Spaceflight Now: Breaking News

NOAA using commercial satellite to study coral reefs
Posted: November 20, 2000

Space Imaging, the world's only company to offer commercially available one-meter satellite imagery, announced that the National Oceanic and Atmospheric Administration (NOAA, Washington, D.C.) and its partners in coral reef mapping have purchased more than $350,000 of CARTERRA imagery collected by the IKONOS satellite. The imagery will be used to map, measure and, potentially, monitor U.S. shallow-water coral reef ecosystems in the Caribbean and the Pacific Rim.

Baker Island
This four-meter Ikonos image of Baker Island, located approximately 1,650 miles southwest of Honolulu, Hawaii, is being used by NOAA to monitor the coral reef ecosystem surrounding the island. Baker Island is about 1.6 square kilometers in size. Visible on the island is an abandoned airstrip. Photo:
NOAA's study is a result of an executive order signed by President Clinton on June 11, 1998. The intent of Executive Order 13089 is to "preserve and protect the biodiversity, health, heritage, and social and economic value of U.S. coral reef ecosystems and the marine environment." The IKONOS remote sensing satellite was launched in September 1999 and provides NOAA with a new technology to understand the coral reef habitat.

The Executive Order also established the U.S. Coral Reef Task Force. In March, the Task Force released a National Action Plan to Conserve Coral Reefs, which 'lays out a carefully considered, science-based road map to healthy coral reefs for generations to come.'

Dr. Steve Rohmann, a physical scientist for NOAA, and colleagues from other federal, state, university and private organizations have nearly completed coral reef mapping activities in the U.S. Caribbean and are initiating similar activities in Hawaii, especially the northwest Hawaiian Islands. More than 60 percent of the United States' coral reef ecosystems are located in the Hawaiian archipelago. Of the estimated 17,000 square kilometers of coral reef areas in U.S. waters, only about eight percent have been meticulously mapped. Rohmann's project includes the use of IKONOS one-meter resolution panchromatic and four-meter resolution multispectral imagery to evaluate and map these areas. NOAA research has shown that IKONOS imagery has been found to have a depth penetration of up to 30 meters in clear water.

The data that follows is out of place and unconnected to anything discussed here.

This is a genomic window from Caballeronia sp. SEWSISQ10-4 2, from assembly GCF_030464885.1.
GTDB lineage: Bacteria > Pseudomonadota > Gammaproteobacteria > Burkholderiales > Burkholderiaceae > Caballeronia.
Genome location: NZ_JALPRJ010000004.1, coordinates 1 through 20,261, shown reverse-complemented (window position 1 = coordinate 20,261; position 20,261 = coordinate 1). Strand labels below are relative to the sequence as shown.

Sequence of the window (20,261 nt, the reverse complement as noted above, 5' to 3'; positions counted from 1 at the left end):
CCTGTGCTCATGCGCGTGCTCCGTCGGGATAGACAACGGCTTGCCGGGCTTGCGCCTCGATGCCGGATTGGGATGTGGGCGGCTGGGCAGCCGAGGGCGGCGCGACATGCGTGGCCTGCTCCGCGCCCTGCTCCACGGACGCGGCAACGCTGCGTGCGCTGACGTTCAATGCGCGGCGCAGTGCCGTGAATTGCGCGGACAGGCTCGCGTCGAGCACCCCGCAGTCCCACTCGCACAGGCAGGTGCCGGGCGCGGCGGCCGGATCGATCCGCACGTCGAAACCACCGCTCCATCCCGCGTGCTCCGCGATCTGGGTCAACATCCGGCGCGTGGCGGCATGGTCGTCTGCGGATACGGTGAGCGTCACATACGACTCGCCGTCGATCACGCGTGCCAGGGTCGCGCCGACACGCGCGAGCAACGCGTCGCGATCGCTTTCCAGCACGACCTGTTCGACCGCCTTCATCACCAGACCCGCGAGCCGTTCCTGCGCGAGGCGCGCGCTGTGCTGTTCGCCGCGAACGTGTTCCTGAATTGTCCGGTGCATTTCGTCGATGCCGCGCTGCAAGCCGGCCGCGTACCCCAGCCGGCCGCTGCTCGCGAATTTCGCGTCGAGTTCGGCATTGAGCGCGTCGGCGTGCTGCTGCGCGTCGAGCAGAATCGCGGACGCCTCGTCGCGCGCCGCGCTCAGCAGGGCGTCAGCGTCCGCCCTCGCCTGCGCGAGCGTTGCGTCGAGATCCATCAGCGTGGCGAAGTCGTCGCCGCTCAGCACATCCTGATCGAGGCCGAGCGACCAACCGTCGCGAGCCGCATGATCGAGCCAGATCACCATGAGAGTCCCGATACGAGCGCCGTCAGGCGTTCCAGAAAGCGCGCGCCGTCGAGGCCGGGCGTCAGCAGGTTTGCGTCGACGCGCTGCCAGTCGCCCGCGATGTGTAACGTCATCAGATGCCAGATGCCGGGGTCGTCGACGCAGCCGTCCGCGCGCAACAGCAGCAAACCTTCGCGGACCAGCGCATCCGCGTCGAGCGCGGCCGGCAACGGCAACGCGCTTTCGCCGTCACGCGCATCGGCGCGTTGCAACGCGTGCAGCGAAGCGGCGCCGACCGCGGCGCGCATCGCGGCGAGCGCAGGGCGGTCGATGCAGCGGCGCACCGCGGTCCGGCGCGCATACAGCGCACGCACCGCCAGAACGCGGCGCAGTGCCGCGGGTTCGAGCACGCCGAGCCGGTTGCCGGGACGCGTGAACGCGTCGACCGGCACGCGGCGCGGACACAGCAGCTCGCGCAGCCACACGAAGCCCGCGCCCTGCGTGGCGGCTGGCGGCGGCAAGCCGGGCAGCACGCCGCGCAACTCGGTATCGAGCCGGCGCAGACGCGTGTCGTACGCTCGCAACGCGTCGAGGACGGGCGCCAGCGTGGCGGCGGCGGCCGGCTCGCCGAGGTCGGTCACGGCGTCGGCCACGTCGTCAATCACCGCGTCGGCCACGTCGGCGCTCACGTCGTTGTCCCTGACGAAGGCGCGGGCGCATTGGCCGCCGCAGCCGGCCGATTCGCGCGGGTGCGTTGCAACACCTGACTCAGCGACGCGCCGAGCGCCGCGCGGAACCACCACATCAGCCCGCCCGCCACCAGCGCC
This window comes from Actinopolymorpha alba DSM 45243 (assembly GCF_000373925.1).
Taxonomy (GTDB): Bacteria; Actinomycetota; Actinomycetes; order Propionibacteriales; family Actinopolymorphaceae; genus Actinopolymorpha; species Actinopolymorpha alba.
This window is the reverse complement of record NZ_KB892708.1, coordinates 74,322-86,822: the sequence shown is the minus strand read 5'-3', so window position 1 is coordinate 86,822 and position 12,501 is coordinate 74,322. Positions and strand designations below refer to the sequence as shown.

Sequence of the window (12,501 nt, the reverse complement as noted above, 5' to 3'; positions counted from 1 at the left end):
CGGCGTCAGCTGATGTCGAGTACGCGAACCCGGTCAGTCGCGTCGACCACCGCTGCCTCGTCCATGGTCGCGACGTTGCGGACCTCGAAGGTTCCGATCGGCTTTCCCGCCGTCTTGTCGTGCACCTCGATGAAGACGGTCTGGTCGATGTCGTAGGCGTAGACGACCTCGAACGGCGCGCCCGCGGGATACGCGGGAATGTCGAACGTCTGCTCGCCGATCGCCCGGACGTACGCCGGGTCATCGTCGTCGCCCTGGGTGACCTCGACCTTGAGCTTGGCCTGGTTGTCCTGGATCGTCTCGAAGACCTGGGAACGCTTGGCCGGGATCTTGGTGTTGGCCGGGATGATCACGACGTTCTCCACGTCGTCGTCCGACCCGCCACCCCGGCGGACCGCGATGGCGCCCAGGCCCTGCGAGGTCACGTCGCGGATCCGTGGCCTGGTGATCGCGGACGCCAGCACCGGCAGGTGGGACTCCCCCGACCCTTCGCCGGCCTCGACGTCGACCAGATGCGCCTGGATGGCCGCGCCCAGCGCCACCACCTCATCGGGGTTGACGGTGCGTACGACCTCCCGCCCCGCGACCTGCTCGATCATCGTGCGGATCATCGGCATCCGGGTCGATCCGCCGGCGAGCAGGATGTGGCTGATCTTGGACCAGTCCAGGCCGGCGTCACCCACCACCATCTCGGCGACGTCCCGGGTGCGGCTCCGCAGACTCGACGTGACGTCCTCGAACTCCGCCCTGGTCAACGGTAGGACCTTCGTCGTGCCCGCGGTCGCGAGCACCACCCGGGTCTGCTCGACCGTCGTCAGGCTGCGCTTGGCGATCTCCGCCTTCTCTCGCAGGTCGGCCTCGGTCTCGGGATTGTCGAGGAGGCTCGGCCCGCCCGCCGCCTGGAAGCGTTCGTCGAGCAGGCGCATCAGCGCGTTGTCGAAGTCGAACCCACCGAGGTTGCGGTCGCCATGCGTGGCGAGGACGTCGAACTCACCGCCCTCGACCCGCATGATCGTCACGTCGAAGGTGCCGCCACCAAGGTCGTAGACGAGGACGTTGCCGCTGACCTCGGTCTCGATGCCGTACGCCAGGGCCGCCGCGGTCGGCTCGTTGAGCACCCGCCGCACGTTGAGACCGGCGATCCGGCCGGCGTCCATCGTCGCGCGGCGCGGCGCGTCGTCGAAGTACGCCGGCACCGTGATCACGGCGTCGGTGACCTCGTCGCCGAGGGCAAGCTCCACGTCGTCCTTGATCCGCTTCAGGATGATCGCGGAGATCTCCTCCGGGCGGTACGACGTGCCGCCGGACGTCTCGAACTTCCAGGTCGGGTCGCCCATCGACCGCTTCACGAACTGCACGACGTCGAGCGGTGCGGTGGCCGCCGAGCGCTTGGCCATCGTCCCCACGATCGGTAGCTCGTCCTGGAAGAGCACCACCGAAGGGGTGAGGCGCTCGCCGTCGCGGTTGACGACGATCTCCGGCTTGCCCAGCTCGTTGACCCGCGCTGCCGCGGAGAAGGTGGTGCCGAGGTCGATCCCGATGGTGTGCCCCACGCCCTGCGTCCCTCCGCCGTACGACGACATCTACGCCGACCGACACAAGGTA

"The IKONOS satellite can be pointed to minimize sun glint over water and maximize sunlight penetration and bottom feature visibility," said Rohmann. "That capability, combined with its spatial and spectral resolution, makes IKONOS a powerful tool in any effort to produce accurate, georeferenced maps of coral reef ecosystems."

Buck Island
Buck Island Reef National Monument, located 1.5 miles off the northeast side of the island of St. Croix in the U.S. Virgin Islands, clearly shows an extensive underwater coral reef ecosystem. Photo:
Rohmann goes on to say that, "Regardless of the imagery source, mapping coral reef ecosystems is a challenging proposition. Waves, clouds, materials suspended in the water, water depth and sunlight affect the ability to see, much less identify bottom features. In many cases, little is known about the islands and atolls where coral reefs occur. As a result, any effort to characterize the bottom features of these remote locales will take time. Mapping coral reefs also requires funding. In Fiscal Year 2000, NOAA received approximately $1 million to map coral ecosystems. At this time, it is uncertain what we will receive in FY2001."

Satellite technology from IKONOS holds promise for other coral reef-related activities. Monitoring the condition or health of coral reef ecosystems over time is an important application of high-resolution satellite imagery. Another untested use of high-resolution satellite imagery is the assessment of the impact of hazardous material spills and shipwrecks on coral reefs.

Government-sponsored agencies, the media and consumers are beginning to realize that in the year since its launch, IKONOS has proven its use as a valuable tool for numerous applications. Some of the satellite's business applications include emergency response and rescue, agricultural mapping and planning, city planning, forestry, commercial and residential real estate, and a variety of uses in provincial, state and local government.